Trump nears decision on replacement for Supreme Court

BRENDAN SMIALOWSKI  AFP

BRENDAN SMIALOWSKI AFP

He's expected to announce his final pick on Monday evening.

By themselves, Democrats can't stop the Republican-run Senate from confirming President Donald Trump's Supreme Court pick.

But most news reports of late have focused on these three, 53-year-old Brett Kavanaugh, a federal appeals court judge in Washington; 51-year-old Raymond Kethledge from the appeals court based in Cincinnati; and 46-year-old Amy Coney Barrett from the appeals court in Chicago.

Lee, a constitutional lawyer by trade, has expressed interest in serving on the Supreme Court, even going as far to admit that if asked, he "would not say no".

The vacancy left by Kennedy's retirement gives Trump a second opportunity to re-shape the high court. Conservative groups, meanwhile, have sought to sway the president's decision-making - including a whisper campaign against Kavanaugh over everything from his ties to the George W. Bush administration to an ObamaCare ruling. The "person that is chosen will be outstanding".

"The short-term gain of going nuclear was enormous", he said. On Wednesday, Sen. Susan Collins, a moderate Republican from ME, reiterated that she could not vote for a nominee with a "demonstrated hostility" to Roe v. Wade, the landmark 1973 Supreme Court decision that established a woman's right to an abortion.

Thai navy SEALS say four soccer team members have been rescued
The boys, ages 11 to 16, and their 25-year-old coach became stranded when they went exploring in the cave after a practice game. When he checked it at 7 p.m., there were at least 20 calls from anxious parents, none of whose sons had come home.

On a call with associates on Monday, Cruz warned that Kavanaugh is the sort of "unreliable" jurist by whom Republicans have been disappointed in the past, and he has worked to bolster the prospects of his colleague, Sen.

The source told Reuters that Amy Coney Barrett of IN, a judge on the Chicago-based 7th U.S. Circuit Court of Appeals, was still IN contention but that the Republican president had been asking more questions about the other two, who have more extensive judicial records. Mr. Pence hasn't met with any of the other candidates, according to a White House official. Along with the top three, he interviewed this week federal appeals judges Amul Thapar, Thomas Hardiman and Joan Larsen. He is a graduate of the University of MI, where he received both his Bachelor of Arts and Juris Doctorate degrees.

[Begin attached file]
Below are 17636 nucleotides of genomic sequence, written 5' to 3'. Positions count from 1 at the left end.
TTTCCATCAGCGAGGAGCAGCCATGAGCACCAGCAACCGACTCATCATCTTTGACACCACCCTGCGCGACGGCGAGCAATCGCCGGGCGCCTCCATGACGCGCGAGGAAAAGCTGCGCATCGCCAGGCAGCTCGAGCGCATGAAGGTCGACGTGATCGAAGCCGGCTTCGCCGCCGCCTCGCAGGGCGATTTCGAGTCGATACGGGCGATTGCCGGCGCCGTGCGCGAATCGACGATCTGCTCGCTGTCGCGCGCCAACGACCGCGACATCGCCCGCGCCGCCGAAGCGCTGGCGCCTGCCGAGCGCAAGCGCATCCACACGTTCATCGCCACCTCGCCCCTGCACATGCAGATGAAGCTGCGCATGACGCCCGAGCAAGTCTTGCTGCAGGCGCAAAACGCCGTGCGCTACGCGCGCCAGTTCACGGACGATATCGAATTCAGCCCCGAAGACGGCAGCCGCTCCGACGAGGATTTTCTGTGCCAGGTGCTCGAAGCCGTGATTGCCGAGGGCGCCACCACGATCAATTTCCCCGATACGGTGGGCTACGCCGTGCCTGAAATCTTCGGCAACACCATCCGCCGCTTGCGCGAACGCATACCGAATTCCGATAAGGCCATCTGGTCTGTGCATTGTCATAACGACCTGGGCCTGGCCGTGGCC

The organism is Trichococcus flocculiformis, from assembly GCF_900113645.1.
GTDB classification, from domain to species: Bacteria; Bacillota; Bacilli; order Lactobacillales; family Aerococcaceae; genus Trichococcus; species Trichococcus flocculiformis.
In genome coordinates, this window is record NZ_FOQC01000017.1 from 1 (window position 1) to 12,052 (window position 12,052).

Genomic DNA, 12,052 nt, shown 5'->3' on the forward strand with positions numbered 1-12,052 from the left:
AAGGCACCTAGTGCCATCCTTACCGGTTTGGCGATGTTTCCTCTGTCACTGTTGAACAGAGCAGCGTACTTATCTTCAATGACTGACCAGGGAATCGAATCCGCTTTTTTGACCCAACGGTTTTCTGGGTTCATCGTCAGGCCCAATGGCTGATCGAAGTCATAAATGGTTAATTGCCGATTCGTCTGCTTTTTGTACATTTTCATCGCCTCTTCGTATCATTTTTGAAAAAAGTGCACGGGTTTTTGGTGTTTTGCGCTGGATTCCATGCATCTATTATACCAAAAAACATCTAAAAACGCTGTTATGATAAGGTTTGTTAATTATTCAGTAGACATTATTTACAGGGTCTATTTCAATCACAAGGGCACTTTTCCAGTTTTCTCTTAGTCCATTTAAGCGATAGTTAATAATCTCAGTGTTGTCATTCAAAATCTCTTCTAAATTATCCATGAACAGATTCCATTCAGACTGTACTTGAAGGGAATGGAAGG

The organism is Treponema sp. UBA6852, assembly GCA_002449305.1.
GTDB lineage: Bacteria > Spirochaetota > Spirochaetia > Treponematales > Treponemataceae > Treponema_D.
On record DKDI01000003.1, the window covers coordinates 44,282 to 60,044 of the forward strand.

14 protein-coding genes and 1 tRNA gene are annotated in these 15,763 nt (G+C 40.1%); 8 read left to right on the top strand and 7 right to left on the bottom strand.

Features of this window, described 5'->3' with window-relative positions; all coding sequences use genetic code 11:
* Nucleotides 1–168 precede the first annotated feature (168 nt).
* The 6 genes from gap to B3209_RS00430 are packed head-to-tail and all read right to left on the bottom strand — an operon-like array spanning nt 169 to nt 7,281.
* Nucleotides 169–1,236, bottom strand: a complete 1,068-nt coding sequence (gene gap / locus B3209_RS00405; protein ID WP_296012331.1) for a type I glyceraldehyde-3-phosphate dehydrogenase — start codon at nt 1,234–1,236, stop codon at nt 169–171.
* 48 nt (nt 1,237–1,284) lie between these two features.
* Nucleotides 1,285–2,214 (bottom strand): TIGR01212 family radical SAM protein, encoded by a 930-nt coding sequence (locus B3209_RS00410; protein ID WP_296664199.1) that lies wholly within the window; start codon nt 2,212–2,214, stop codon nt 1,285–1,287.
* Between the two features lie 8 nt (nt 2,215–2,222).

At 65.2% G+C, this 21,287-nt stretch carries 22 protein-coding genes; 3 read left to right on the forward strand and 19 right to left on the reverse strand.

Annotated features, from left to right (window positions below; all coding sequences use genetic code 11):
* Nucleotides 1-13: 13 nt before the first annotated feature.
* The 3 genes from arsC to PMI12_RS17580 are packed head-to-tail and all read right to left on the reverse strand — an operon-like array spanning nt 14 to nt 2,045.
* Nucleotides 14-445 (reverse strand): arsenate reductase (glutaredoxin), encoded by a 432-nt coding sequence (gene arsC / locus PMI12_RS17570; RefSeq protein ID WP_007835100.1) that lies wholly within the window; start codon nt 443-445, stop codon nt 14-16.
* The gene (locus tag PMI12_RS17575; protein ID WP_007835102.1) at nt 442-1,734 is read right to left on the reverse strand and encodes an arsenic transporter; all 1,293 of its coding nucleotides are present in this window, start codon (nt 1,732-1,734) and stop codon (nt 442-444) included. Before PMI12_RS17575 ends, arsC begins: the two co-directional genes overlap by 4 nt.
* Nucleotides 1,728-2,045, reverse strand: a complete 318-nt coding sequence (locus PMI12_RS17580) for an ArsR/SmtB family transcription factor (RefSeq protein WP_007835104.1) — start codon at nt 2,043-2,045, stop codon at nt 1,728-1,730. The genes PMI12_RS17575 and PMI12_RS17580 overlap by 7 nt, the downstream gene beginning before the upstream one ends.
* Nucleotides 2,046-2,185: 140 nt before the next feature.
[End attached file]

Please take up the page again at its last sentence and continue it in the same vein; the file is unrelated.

Savoring the suspense, Trump has sought to keep people guessing in the final hours, hoping to replicate his successful announcement of Justice Neil Gorsuch a year ago. After his clerkships, he joined one of Michigan's top law firms before becoming in-house counsel for Ford Motor Company.

"Over at Yale, university spokesman Tom Conroy echoed Jackson, noting the school's admissions practices are in" compliance with the Supreme Court's interpretation of the law".

Thus began life on The List - the longest and most public collection of potential presidential Supreme Court nominees in history. While no one knows for sure how each of the president's candidates will vote on certain issues, Carolyn Shapiro, a Supreme Court expert with Kent College of Law, said overturning Roe v. Wade may be a safe bet based on how Trump came up with his list of nominees. "When the Republicans thought they had the votes to repeal healthcare, the American people spoke up - went to town hall meetings, marched - and the Senate heard them".

Partisan rancor has flamed since Kennedy announced last week that he would be retiring after more than three decades on the Supreme Court. Just about every nominee they've put up there has voted the way they wanted on just about every single issue.

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